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Las Vegas carnage yet another wake-up call

By Chen Weihua | chinadaily.com.cn | Updated: 2017-10-04 09:41

The Sunday night massacre on the Las Vegas Strip which left at least 59 dead and more than 500 wounded has shocked the entire United States, triggering a new round of national debate on gun policy while people are mourning the victims.

The 64-year-old shooter, Stephen Paddock, was found to have dozens of weapons, including semiautomatic rifles, scopes and thousands of rounds of ammunition, at the hotel room where he committed the carnage and at his home in Mesquite, Nevada.

Yet this is just déjà vu all over again.

In my eight years in the US, I have seen the nation traumatized time and again by such mass shootings, from the theater shooting in Aurora, Colorado, in 2012 that left 12 dead and 70 wounded to the shooting and killing that same year of 20 children and six adults in Sandy Hook Elementary School in Newtown, Connecticut, to June last year when a heavily-armed gunman opened fire inside a gay nightclub in Orlando, Florida, killing 49.

In each of the mass shootings, politicians, whether Republican or Democrat, all came out and angrily condemned the evil. But in the end, very little was changed in terms of gun policy, a reflection of a very polarizing issue in the US.

So, the question is not whether such a tragedy will happen again but rather when and where.

Gun violence has become such a serious problem in the US that the annual report on human rights violations in the United States, published by China’s State Council Information Office, has singled it out prominently every year.

The report released this year quoted FBI figures saying that firearms were used in 71.5 percent of the nation’s murders, 40.8 percent of robberies, and 24.2 percent of aggravated assaults in 2015. It also quoted a report by the Gun Violence Archive that there were 58,125 gun violence incidents, including 383 mass shootings, in the US in 2016, leaving 15,039 dead and 30,589 injured.

A Pew Center survey released in June reveals the US' complex relationship with guns. About 42 percent of US adults say they live in a gun-owning family, and a majority (66 percent) of gun owners say they own multiple guns.Gun owners and non-gun owners not only disagree on gun policy but also disagree on the extent to which gun violence is a problem in the US.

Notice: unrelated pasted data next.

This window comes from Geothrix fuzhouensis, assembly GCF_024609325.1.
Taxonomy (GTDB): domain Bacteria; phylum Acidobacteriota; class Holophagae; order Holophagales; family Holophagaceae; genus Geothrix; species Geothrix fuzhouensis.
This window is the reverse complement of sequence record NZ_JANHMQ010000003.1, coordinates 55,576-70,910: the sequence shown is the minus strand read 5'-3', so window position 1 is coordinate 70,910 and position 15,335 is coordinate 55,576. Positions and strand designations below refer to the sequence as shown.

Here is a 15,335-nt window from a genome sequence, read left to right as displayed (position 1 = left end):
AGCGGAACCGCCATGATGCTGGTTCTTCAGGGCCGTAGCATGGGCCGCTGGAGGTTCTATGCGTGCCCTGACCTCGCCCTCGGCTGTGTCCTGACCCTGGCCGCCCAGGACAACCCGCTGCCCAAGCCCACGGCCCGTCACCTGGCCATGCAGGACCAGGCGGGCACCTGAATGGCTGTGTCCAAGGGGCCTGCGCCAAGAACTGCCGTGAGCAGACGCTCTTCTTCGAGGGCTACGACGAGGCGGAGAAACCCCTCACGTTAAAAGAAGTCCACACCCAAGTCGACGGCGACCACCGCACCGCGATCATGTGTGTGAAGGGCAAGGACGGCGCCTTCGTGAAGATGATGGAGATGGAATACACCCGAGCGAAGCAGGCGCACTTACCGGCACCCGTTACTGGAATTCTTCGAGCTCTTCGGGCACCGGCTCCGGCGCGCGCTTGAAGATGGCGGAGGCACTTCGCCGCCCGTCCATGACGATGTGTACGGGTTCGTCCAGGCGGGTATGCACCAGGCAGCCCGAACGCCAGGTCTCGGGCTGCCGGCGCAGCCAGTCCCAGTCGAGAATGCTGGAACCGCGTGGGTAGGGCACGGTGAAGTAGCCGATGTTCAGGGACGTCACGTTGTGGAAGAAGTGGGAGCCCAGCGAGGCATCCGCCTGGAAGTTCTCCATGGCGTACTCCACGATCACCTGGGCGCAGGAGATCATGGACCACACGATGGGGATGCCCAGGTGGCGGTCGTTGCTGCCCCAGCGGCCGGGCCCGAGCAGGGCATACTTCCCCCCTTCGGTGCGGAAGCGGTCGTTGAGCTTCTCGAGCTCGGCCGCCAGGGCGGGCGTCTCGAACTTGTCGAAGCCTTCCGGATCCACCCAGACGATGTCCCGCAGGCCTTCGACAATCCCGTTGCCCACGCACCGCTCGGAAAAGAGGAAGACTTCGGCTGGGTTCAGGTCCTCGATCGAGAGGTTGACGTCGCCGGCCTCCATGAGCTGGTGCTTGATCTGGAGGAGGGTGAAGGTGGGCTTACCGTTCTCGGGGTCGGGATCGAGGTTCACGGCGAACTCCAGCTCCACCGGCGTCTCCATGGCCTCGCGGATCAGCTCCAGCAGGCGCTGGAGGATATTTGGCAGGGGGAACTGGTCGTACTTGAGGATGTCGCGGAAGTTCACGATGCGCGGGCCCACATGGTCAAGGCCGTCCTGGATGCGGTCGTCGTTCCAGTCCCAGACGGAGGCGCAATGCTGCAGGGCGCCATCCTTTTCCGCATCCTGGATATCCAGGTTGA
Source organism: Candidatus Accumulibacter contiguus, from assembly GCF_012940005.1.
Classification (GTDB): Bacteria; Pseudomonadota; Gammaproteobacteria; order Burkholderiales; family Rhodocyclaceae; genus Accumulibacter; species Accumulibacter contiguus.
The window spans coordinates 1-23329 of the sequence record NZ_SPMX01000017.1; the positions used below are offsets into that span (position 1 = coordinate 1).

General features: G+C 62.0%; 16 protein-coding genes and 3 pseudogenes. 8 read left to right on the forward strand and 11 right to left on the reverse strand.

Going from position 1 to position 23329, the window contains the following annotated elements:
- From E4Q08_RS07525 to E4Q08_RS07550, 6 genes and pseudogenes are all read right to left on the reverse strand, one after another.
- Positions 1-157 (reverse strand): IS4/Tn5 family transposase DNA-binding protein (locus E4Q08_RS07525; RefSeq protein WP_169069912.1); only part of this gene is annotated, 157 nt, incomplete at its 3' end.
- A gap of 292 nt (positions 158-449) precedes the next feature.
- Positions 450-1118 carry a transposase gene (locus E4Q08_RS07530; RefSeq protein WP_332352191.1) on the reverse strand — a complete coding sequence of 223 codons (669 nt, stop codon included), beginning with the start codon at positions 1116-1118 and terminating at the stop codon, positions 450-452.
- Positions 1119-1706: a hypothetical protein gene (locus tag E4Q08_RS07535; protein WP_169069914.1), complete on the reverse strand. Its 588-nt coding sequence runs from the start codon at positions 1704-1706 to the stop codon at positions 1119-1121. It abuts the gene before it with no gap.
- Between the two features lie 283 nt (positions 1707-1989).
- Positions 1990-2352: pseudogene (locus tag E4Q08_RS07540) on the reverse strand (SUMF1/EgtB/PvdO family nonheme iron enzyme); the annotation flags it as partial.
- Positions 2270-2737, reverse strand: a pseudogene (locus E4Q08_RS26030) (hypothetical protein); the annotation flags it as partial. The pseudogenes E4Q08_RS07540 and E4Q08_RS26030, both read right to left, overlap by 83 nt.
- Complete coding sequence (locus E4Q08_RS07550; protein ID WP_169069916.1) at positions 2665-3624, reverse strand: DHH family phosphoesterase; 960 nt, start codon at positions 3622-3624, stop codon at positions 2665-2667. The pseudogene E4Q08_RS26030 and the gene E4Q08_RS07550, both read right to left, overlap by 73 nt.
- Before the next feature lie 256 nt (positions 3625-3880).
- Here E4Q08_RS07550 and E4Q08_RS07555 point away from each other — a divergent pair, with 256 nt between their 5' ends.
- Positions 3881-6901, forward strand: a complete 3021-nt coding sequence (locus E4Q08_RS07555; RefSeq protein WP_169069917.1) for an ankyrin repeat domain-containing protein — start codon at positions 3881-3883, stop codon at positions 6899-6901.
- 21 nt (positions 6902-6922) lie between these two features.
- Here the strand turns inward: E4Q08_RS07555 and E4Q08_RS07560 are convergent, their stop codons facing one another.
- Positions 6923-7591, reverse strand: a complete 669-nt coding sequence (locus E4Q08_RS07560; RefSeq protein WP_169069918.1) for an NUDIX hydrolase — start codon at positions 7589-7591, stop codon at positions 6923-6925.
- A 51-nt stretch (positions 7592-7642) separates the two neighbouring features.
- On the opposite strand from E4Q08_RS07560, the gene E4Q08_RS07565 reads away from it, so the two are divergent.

When I visited a gun show at the Howard County Fairgrounds in Maryland a few years ago, I was appalled at the wide range of weaponry available for sale, including many semi-automatic rifles.

The fact that many Republicans and President Donald Trump are not fans of tougher gun policy means that it will be more difficult now for any meaningful changes to be made despite the brutality of Sunday's carnage.

The latest tragedy has also triggered increasing concern and debate in China, especially with more and more Chinese travelling in the US and more Chinese parents sending their children to US schools.

One friend I saw in Shanghai on Tuesday expressed how sad she was learning the news and then asked why someone could own so many guns. Another said he feels China is a much safer place than the US, a view that is voiced by several readers on sina.com.cn.

I have always hoped to be proved wrong. Just like in previous cases, the renewed debate this time about gun policy is likely to quiet down in a matter of weeks, unless the vast majority of Americans demand more sensible gun policies. This would include a soul-searching about the deep-rooted gun culture, and some 300 million guns held by private citizens.

The author is deputy editor of China Daily USA.

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